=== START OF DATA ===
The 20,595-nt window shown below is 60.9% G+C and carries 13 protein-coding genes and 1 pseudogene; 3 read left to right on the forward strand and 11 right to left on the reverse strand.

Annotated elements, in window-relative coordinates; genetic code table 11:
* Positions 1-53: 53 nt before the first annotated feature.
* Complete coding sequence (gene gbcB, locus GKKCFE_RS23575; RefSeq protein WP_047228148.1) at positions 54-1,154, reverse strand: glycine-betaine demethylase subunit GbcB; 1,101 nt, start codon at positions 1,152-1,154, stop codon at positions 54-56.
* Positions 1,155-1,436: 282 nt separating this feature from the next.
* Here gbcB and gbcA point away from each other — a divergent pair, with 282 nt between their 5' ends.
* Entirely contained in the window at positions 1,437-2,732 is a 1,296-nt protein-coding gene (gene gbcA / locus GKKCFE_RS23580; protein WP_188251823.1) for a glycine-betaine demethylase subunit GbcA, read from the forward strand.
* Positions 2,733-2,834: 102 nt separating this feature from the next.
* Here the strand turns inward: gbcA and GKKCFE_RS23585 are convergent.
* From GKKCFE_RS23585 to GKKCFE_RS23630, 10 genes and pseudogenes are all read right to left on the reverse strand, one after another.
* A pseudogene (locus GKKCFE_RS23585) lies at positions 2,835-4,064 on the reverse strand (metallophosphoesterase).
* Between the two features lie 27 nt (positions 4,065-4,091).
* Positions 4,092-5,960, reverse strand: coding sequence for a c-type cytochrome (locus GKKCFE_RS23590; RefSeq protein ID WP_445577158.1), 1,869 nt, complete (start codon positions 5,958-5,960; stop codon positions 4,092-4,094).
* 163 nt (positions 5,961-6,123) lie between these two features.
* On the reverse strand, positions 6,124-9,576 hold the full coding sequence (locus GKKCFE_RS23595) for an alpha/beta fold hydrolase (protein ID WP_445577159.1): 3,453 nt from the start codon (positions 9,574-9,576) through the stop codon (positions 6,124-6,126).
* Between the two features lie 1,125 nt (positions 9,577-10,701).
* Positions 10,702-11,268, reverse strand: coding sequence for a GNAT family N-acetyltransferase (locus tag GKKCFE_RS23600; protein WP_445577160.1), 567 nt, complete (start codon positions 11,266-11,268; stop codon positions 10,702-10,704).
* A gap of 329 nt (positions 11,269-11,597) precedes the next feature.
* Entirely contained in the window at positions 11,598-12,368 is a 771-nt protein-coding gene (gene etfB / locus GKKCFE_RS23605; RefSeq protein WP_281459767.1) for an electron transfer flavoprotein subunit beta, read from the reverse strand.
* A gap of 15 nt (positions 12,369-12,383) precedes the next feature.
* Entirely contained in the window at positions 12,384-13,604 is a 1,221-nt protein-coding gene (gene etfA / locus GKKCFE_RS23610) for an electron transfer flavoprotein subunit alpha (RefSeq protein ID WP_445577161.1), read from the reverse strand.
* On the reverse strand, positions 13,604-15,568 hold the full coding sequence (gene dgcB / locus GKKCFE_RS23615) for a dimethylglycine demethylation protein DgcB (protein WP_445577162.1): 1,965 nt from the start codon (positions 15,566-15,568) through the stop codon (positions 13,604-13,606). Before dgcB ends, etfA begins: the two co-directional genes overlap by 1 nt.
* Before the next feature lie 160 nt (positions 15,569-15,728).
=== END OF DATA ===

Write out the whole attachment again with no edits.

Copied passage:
The 20,595-nt window shown below is 60.9% G+C and carries 13 protein-coding genes and 1 pseudogene; 3 read left to right on the forward strand and 11 right to left on the reverse strand.

Annotated elements, in window-relative coordinates; genetic code table 11:
* Positions 1-53: 53 nt before the first annotated feature.
* Complete coding sequence (gene gbcB, locus GKKCFE_RS23575; RefSeq protein WP_047228148.1) at positions 54-1,154, reverse strand: glycine-betaine demethylase subunit GbcB; 1,101 nt, start codon at positions 1,152-1,154, stop codon at positions 54-56.
* Positions 1,155-1,436: 282 nt separating this feature from the next.
* Here gbcB and gbcA point away from each other — a divergent pair, with 282 nt between their 5' ends.
* Entirely contained in the window at positions 1,437-2,732 is a 1,296-nt protein-coding gene (gene gbcA / locus GKKCFE_RS23580; protein WP_188251823.1) for a glycine-betaine demethylase subunit GbcA, read from the forward strand.
* Positions 2,733-2,834: 102 nt separating this feature from the next.
* Here the strand turns inward: gbcA and GKKCFE_RS23585 are convergent.
* From GKKCFE_RS23585 to GKKCFE_RS23630, 10 genes and pseudogenes are all read right to left on the reverse strand, one after another.
* A pseudogene (locus GKKCFE_RS23585) lies at positions 2,835-4,064 on the reverse strand (metallophosphoesterase).
* Between the two features lie 27 nt (positions 4,065-4,091).
* Positions 4,092-5,960, reverse strand: coding sequence for a c-type cytochrome (locus GKKCFE_RS23590; RefSeq protein ID WP_445577158.1), 1,869 nt, complete (start codon positions 5,958-5,960; stop codon positions 4,092-4,094).
* 163 nt (positions 5,961-6,123) lie between these two features.
* On the reverse strand, positions 6,124-9,576 hold the full coding sequence (locus GKKCFE_RS23595) for an alpha/beta fold hydrolase (protein ID WP_445577159.1): 3,453 nt from the start codon (positions 9,574-9,576) through the stop codon (positions 6,124-6,126).
* Between the two features lie 1,125 nt (positions 9,577-10,701).
* Positions 10,702-11,268, reverse strand: coding sequence for a GNAT family N-acetyltransferase (locus tag GKKCFE_RS23600; protein WP_445577160.1), 567 nt, complete (start codon positions 11,266-11,268; stop codon positions 10,702-10,704).
* A gap of 329 nt (positions 11,269-11,597) precedes the next feature.
* Entirely contained in the window at positions 11,598-12,368 is a 771-nt protein-coding gene (gene etfB / locus GKKCFE_RS23605; RefSeq protein WP_281459767.1) for an electron transfer flavoprotein subunit beta, read from the reverse strand.
* A gap of 15 nt (positions 12,369-12,383) precedes the next feature.
* Entirely contained in the window at positions 12,384-13,604 is a 1,221-nt protein-coding gene (gene etfA / locus GKKCFE_RS23610) for an electron transfer flavoprotein subunit alpha (RefSeq protein ID WP_445577161.1), read from the reverse strand.
* On the reverse strand, positions 13,604-15,568 hold the full coding sequence (gene dgcB / locus GKKCFE_RS23615) for a dimethylglycine demethylation protein DgcB (protein WP_445577162.1): 1,965 nt from the start codon (positions 15,566-15,568) through the stop codon (positions 13,604-13,606). Before dgcB ends, etfA begins: the two co-directional genes overlap by 1 nt.
* Before the next feature lie 160 nt (positions 15,569-15,728).